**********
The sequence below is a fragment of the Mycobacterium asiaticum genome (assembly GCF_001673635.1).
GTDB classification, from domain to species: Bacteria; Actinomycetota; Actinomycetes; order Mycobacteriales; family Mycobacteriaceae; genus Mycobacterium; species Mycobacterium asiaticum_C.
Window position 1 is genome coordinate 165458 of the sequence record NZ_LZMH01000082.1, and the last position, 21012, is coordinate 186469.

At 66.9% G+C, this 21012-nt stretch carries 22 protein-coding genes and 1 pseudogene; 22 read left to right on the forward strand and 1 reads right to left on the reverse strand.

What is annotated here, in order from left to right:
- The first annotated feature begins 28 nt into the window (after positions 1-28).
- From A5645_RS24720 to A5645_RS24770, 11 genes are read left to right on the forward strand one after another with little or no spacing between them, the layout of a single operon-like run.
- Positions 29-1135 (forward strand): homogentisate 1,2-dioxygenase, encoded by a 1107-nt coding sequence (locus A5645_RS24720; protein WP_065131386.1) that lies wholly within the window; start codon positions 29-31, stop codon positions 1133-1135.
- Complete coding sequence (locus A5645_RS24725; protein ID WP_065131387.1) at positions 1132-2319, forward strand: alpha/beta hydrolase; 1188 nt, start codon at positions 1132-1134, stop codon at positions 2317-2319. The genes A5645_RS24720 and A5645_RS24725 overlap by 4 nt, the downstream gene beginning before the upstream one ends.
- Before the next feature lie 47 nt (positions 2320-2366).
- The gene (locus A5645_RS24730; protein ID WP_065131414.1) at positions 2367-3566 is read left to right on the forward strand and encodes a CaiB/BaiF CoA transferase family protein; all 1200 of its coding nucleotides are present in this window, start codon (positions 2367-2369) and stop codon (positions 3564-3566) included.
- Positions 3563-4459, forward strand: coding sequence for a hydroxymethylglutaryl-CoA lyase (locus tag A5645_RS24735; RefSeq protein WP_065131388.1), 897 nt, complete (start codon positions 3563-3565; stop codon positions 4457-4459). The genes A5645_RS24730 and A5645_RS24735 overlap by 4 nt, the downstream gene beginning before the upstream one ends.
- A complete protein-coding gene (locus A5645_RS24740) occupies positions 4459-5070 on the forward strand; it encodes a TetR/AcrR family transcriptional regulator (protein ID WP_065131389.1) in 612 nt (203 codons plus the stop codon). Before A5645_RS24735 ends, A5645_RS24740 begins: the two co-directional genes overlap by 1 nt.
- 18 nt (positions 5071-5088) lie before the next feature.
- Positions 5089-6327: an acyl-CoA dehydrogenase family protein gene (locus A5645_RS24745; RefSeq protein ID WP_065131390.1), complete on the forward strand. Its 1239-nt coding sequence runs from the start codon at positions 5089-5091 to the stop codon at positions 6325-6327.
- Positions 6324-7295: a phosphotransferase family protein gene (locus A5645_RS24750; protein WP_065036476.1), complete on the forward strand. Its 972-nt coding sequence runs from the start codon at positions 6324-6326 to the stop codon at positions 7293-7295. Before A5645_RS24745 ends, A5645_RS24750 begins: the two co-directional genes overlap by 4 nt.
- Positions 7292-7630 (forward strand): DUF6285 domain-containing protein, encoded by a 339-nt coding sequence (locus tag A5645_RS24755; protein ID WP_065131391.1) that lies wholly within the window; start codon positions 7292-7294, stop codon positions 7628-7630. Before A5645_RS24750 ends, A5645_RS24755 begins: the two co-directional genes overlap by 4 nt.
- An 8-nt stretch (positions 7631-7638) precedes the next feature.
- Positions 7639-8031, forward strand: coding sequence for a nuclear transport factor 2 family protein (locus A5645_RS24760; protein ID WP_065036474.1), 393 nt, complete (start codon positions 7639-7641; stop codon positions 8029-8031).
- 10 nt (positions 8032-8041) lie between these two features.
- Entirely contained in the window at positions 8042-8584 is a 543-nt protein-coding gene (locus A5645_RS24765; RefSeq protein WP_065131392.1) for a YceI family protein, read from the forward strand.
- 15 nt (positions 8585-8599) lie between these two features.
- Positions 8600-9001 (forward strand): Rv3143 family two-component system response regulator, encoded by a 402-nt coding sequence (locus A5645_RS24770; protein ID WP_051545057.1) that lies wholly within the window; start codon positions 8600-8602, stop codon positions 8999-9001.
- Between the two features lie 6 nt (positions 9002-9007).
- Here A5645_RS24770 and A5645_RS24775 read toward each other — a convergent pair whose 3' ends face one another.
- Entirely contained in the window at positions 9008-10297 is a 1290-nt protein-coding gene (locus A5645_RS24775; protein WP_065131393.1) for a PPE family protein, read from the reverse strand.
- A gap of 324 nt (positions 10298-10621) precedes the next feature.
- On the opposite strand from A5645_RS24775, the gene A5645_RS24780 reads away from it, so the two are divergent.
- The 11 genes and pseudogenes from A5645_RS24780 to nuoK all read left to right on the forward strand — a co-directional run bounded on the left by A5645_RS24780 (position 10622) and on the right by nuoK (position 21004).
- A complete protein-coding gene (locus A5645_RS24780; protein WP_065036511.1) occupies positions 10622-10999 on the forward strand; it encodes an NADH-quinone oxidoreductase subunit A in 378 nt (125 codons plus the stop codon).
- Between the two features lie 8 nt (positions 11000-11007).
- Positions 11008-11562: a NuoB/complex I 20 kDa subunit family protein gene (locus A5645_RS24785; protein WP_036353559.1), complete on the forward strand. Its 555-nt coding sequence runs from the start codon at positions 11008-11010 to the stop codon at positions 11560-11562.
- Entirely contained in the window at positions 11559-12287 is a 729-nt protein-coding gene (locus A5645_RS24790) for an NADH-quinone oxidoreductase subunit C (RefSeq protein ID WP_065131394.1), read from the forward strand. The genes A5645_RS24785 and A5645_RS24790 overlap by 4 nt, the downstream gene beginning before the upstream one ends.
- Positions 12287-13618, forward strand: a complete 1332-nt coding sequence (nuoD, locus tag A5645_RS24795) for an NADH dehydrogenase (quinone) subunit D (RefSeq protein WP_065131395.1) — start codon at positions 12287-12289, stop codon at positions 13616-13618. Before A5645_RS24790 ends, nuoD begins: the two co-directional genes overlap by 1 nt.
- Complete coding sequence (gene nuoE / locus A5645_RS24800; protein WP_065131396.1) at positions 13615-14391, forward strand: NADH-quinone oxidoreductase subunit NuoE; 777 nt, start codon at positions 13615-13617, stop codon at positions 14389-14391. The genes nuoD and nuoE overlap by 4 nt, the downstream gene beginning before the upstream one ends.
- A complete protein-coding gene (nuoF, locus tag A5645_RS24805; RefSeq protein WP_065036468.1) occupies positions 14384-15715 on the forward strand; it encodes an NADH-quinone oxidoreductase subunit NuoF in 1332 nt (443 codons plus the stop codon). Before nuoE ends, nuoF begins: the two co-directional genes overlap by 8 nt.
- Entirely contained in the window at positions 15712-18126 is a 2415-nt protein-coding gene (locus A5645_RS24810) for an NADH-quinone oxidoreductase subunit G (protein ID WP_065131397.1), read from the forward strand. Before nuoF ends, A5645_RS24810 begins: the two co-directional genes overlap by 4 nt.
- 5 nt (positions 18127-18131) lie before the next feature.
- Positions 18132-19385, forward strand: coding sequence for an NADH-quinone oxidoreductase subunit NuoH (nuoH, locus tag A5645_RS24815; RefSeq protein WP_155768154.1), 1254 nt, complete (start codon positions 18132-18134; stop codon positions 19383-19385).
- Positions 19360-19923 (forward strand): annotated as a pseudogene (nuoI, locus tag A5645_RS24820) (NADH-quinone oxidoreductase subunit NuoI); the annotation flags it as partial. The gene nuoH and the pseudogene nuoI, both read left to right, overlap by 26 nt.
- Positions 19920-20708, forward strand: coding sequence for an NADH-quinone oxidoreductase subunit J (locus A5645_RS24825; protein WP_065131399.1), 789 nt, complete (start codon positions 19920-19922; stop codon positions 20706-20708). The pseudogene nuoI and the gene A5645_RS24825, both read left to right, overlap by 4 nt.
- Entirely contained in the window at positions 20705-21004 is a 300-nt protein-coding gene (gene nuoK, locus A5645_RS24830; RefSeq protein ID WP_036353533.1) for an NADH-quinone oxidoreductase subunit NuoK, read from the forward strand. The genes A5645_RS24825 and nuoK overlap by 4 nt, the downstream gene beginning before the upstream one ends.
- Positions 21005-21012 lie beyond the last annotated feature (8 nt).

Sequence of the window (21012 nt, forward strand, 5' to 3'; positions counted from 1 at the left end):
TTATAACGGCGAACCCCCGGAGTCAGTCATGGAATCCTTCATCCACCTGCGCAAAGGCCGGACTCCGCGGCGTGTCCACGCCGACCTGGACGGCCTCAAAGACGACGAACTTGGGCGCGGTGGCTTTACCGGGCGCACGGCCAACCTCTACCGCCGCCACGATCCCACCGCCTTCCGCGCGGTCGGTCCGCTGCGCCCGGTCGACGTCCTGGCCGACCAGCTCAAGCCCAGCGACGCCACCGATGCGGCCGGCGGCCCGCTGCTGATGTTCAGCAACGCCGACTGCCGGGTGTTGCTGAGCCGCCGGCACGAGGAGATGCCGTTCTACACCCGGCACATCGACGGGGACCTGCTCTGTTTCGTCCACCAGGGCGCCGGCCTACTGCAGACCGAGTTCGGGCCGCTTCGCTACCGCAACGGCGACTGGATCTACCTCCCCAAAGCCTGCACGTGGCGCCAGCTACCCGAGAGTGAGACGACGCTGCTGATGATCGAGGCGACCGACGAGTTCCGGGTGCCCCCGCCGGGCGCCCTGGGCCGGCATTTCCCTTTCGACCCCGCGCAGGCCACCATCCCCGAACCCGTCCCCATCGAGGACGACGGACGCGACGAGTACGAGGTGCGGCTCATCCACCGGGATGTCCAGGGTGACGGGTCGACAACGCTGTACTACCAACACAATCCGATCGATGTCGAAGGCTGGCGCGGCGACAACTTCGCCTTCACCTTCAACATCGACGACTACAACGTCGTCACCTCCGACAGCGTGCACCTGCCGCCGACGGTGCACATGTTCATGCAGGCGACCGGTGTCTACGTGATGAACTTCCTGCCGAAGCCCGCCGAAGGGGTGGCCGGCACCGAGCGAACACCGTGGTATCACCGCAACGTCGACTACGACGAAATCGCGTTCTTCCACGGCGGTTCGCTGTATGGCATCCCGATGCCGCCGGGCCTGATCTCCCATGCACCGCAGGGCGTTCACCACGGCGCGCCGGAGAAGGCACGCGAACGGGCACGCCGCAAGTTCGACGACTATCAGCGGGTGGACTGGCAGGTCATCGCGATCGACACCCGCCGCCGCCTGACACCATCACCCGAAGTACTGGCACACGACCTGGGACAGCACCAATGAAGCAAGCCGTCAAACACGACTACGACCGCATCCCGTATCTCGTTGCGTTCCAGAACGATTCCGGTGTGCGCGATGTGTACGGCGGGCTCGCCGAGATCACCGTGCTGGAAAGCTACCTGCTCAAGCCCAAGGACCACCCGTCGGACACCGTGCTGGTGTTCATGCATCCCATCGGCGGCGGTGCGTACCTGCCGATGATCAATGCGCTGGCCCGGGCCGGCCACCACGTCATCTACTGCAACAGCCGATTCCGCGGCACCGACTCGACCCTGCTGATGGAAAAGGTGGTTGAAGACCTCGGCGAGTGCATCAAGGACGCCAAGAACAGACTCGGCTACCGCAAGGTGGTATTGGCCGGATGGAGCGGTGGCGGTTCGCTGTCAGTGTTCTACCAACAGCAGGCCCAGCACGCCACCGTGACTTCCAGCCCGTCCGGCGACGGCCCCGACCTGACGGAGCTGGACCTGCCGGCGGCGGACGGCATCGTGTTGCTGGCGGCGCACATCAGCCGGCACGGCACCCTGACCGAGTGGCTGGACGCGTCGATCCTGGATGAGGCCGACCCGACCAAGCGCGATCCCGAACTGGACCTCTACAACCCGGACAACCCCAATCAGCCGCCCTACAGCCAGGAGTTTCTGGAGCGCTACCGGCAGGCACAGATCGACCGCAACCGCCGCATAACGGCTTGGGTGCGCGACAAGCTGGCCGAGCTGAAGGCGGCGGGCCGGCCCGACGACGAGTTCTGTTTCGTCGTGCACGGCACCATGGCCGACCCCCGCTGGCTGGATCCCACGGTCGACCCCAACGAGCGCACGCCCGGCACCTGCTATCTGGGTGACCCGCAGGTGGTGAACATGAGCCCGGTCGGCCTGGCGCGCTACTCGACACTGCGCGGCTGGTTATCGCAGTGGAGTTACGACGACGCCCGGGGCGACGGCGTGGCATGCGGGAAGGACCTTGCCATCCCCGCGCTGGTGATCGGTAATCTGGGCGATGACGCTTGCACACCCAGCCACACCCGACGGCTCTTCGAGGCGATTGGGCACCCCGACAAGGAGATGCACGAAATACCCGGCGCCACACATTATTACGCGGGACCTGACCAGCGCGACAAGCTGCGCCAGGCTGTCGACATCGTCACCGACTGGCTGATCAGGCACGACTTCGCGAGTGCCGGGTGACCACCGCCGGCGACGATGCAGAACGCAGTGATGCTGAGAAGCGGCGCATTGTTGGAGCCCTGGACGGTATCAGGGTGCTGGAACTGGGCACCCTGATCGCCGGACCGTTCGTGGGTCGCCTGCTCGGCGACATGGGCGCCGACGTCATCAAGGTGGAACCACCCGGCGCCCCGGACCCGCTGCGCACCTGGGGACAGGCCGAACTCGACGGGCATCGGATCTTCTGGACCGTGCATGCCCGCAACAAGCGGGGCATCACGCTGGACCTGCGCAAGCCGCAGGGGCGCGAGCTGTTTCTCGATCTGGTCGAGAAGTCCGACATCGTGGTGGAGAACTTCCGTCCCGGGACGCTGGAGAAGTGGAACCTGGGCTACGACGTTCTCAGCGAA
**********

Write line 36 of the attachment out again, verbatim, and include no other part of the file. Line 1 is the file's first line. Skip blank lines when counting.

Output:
- A complete protein-coding gene (nuoF, locus tag A5645_RS24805; RefSeq protein WP_065036468.1) occupies positions 14384-15715 on the forward strand; it encodes an NADH-quinone oxidoreductase subunit NuoF in 1332 nt (443 codons plus the stop codon). Before nuoE ends, nuoF begins: the two co-directional genes overlap by 8 nt.